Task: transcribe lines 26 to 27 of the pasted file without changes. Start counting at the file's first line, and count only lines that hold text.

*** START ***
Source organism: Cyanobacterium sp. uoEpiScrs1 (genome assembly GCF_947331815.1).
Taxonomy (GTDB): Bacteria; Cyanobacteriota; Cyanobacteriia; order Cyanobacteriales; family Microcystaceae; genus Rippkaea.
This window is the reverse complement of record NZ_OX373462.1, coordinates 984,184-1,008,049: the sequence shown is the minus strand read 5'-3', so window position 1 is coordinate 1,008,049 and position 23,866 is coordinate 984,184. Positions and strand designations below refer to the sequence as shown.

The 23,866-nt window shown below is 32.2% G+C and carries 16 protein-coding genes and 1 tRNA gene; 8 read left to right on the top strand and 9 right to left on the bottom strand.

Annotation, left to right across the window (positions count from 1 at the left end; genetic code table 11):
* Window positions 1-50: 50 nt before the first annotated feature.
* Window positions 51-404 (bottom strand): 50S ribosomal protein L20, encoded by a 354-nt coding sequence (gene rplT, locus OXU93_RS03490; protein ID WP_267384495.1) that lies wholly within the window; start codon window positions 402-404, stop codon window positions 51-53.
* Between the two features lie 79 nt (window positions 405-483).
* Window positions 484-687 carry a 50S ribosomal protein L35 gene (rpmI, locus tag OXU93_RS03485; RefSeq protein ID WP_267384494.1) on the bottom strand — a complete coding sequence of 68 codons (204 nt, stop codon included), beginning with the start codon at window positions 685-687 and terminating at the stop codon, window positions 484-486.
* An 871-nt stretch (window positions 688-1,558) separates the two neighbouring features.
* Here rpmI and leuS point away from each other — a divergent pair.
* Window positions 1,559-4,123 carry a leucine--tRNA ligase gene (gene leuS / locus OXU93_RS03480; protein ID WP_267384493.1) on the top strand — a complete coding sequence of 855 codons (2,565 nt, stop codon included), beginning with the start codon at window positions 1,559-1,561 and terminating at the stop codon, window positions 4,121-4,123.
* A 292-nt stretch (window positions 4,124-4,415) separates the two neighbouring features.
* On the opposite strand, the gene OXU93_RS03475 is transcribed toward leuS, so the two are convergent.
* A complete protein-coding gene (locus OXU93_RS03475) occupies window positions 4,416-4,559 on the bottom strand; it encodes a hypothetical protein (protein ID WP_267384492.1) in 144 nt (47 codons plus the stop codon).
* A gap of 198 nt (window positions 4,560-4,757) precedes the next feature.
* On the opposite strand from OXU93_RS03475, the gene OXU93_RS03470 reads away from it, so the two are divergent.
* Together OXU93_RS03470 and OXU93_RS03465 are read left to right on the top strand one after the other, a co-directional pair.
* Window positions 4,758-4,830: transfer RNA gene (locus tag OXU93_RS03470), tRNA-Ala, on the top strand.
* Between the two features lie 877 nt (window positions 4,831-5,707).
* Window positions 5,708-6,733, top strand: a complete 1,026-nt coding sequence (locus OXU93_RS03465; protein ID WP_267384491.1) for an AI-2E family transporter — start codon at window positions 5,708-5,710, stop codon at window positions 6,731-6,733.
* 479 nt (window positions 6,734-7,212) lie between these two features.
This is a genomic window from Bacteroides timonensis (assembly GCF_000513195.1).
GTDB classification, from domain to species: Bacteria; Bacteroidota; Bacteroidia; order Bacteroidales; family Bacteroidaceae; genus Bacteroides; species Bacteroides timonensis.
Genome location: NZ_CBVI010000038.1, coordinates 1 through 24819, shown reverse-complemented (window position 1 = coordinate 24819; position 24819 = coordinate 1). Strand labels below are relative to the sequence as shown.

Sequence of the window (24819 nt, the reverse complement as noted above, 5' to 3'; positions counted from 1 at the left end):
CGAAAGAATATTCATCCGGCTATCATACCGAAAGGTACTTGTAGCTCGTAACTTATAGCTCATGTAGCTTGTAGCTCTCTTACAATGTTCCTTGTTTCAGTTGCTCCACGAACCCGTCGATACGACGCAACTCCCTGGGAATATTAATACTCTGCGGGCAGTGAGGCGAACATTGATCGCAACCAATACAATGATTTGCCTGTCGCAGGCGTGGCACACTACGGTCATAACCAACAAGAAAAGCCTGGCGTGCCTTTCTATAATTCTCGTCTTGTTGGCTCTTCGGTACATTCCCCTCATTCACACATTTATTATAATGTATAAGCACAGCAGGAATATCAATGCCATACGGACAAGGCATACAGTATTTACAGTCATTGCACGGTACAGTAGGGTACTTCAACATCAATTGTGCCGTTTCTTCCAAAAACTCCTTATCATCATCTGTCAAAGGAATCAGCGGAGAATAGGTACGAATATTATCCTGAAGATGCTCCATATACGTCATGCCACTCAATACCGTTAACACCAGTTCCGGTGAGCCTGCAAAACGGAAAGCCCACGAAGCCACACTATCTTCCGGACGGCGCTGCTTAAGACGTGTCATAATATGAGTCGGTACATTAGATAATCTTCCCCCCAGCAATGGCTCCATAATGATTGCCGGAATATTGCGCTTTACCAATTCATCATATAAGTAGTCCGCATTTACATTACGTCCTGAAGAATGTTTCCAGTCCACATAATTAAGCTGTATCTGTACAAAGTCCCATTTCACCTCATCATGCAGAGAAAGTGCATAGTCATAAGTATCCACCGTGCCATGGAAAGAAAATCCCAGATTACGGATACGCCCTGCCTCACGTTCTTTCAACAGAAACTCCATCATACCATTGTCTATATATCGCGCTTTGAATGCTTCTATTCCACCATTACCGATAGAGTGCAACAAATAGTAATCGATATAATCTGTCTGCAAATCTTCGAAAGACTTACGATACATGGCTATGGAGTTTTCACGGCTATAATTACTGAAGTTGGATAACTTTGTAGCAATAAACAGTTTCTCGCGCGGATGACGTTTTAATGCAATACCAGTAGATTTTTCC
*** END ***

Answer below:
Sequence of the window (24819 nt, the reverse complement as noted above, 5' to 3'; positions counted from 1 at the left end):
CGAAAGAATATTCATCCGGCTATCATACCGAAAGGTACTTGTAGCTCGTAACTTATAGCTCATGTAGCTTGTAGCTCTCTTACAATGTTCCTTGTTTCAGTTGCTCCACGAACCCGTCGATACGACGCAACTCCCTGGGAATATTAATACTCTGCGGGCAGTGAGGCGAACATTGATCGCAACCAATACAATGATTTGCCTGTCGCAGGCGTGGCACACTACGGTCATAACCAACAAGAAAAGCCTGGCGTGCCTTTCTATAATTCTCGTCTTGTTGGCTCTTCGGTACATTCCCCTCATTCACACATTTATTATAATGTATAAGCACAGCAGGAATATCAATGCCATACGGACAAGGCATACAGTATTTACAGTCATTGCACGGTACAGTAGGGTACTTCAACATCAATTGTGCCGTTTCTTCCAAAAACTCCTTATCATCATCTGTCAAAGGAATCAGCGGAGAATAGGTACGAATATTATCCTGAAGATGCTCCATATACGTCATGCCACTCAATACCGTTAACACCAGTTCCGGTGAGCCTGCAAAACGGAAAGCCCACGAAGCCACACTATCTTCCGGACGGCGCTGCTTAAGACGTGTCATAATATGAGTCGGTACATTAGATAATCTTCCCCCCAGCAATGGCTCCATAATGATTGCCGGAATATTGCGCTTTACCAATTCATCATATAAGTAGTCCGCATTTACATTACGTCCTGAAGAATGTTTCCAGTCCACATAATTAAGCTGTATCTGTACAAAGTCCCATTTCACCTCATCATGCAGAGAAAGTGCATAGTCATAAGTATCCACCGTGCCATGGAAAGAAAATCCCAGATTACGGATACGCCCTGCCTCACGTTCTTTCAACAGAAACTCCATCATACCATTGTCTATATATCGCGCTTTGAATGCTTCTATTCCACCATTACCGATAGAGTGCAACAAATAGTAATCGATATAATCTGTCTGCAAATCTTCGAAAGACTTACGATACATGGCTATGGAGTTTTCACGGCTATAATTACTGAAGTTGGATAACTTTGTAGCAATAAACAGTTTCTCGCGCGGATGACGTTTTAATGCAATACCAGTAGATTTTTCC